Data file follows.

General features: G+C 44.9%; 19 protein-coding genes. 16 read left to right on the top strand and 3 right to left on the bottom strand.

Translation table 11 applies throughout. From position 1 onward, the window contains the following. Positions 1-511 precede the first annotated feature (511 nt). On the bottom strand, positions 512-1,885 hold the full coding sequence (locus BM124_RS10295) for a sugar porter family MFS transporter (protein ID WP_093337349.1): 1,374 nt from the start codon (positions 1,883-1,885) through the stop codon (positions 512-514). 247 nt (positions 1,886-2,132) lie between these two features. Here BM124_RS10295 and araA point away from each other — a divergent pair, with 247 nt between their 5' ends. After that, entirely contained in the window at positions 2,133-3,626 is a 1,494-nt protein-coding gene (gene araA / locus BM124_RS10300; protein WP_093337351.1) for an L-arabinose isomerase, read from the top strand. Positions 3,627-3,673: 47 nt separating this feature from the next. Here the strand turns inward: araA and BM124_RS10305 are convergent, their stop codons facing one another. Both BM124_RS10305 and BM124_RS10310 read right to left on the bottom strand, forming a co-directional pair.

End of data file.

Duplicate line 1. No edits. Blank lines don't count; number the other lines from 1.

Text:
General features: G+C 44.9%; 19 protein-coding genes. 16 read left to right on the top strand and 3 right to left on the bottom strand.